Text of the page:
Title: Re: Tablet Computers - yes or no??
Post by: hhelmbold on September 01, 2011, 07:57:53 AM
Quote
Sorry my general basis was on the iPad.

I wasn't shooting you down at all Tom ;) Not a lot of people are aware of the ASUS tablet. I fall in the other 10% of Pro Photographers who prefer to work with REAL power... Windows! LOL

Just kidding - I know the best tool is the one that works for you and Apple got one thing right in making things simple. I tried to switch from Windows to Apple a couple of years back and it only lasted 3 months. I will never be able to work on Apple because it just doesn't work for MY use. But I LOVE the iPhone!!  :D Using the ASUS with Windows for instance will work perfectly and integrate with your current Apple system, unless you use something like Aperture for instance. But it will also mean 2 licences of Adobe (Mac + PC) which will cost you the same as a MacBook :-)
Title: Re: Tablet Computers - yes or no??
Post by: dstppy on September 01, 2011, 08:43:39 AM
Wow.  Let me just say (from the conversation so far) that the replies here have been both open-minded and helpful.  The last few threads descended very quickly into anarchy --- good job folks :)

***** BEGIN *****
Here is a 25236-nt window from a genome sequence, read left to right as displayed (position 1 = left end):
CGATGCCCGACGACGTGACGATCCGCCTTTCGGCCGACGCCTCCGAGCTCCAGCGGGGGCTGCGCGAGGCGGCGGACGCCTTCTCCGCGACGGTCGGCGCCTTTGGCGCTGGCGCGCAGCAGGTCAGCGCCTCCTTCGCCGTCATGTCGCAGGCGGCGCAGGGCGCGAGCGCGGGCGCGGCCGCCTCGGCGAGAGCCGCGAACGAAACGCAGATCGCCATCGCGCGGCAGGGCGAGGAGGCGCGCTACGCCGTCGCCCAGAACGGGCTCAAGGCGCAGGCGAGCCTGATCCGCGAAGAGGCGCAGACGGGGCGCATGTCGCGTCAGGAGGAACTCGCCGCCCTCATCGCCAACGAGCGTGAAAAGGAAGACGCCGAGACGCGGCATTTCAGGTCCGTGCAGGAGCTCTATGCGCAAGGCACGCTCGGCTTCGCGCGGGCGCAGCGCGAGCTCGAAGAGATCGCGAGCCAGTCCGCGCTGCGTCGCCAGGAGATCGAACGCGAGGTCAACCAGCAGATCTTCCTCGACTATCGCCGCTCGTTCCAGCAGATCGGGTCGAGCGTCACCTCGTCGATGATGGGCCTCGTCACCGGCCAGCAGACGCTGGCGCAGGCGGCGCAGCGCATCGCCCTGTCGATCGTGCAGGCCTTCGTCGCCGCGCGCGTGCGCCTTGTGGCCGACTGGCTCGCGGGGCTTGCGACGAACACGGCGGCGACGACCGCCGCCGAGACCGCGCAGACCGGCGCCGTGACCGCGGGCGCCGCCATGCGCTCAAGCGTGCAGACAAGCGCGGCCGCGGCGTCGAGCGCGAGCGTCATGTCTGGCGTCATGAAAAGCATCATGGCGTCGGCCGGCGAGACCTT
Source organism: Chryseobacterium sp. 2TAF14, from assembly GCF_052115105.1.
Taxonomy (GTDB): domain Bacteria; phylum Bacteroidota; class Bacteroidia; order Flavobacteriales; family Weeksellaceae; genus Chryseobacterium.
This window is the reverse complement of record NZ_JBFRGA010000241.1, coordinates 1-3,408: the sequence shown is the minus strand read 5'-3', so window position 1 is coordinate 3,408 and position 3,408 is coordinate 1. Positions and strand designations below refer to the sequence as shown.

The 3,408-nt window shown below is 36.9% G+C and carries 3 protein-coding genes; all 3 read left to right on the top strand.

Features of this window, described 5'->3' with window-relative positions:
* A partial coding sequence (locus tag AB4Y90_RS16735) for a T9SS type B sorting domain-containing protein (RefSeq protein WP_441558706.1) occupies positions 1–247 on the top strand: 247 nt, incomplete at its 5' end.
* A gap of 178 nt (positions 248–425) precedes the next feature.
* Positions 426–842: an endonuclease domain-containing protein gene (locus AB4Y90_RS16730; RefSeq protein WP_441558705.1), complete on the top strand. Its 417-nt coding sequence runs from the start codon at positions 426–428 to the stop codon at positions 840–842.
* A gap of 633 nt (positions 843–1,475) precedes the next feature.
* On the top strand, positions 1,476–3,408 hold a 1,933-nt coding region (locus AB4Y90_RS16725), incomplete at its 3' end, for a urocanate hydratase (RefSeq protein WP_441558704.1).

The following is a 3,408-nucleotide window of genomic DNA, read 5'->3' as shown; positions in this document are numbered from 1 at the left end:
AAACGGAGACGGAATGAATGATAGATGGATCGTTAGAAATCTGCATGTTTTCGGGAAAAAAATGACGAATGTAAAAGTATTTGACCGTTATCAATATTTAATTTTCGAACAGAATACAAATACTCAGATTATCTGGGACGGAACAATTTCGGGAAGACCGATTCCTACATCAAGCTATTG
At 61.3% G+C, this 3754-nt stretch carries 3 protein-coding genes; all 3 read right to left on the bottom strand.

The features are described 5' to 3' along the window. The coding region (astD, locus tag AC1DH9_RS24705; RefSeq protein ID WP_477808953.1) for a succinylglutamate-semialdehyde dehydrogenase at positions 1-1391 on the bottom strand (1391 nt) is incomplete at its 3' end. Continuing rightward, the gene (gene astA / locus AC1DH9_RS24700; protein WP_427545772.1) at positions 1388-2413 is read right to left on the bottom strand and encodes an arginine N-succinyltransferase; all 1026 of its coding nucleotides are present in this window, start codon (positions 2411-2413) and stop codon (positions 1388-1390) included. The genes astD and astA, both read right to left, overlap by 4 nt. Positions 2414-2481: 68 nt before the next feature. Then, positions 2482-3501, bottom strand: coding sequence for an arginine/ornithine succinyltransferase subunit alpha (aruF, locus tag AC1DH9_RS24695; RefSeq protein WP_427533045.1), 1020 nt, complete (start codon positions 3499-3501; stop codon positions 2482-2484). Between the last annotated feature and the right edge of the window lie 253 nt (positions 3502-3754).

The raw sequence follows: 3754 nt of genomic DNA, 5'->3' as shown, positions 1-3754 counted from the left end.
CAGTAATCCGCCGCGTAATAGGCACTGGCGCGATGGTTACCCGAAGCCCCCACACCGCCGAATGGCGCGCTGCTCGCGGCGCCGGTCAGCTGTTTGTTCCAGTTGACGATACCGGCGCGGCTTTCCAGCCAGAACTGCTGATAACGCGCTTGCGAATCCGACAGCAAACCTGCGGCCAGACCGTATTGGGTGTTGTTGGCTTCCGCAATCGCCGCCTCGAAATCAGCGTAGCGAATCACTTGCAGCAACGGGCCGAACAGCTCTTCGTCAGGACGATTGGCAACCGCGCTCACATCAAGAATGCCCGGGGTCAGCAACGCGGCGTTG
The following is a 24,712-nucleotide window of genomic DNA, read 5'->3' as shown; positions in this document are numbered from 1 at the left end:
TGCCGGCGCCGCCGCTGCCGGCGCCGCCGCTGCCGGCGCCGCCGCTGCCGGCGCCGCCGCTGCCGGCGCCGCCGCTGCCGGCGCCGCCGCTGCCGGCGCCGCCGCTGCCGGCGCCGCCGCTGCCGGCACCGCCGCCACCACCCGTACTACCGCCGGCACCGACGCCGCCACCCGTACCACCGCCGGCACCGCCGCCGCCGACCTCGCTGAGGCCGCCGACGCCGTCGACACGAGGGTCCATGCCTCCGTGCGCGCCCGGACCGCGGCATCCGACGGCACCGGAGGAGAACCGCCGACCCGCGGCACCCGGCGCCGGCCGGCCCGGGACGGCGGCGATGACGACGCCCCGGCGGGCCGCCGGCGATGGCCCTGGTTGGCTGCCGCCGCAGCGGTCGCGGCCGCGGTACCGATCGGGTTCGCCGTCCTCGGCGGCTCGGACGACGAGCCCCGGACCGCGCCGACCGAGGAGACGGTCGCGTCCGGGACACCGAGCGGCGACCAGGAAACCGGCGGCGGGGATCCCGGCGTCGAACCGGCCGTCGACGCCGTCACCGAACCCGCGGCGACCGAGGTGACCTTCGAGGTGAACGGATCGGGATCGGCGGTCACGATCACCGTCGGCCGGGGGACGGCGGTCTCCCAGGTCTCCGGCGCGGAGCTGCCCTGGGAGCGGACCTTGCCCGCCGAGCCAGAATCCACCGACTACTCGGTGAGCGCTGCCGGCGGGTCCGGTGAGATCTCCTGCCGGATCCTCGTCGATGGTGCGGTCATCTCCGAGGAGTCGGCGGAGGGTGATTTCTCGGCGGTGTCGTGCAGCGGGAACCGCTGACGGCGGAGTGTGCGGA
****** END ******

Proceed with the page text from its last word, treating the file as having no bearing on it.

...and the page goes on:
My wife has an iPad2 and the only thing I would say that it is missing is a native SD slot (which wouldn't help CF people, but you get the point).  MarkB --- what accessory are you using to transfer images?  I saw another photographer using something, but it was REALLY slow.

I have a MacBook Pro (the wife has a Win7 laptop) and I have to say that my vote is the MacBook Air, or a PC equivalent.  Something that has processing power, but is miserly with the battery.  The one edge that the iPad2 has over the MBA is the built-in 3G, which wouldn't be for photography so much as making it more usable on the road.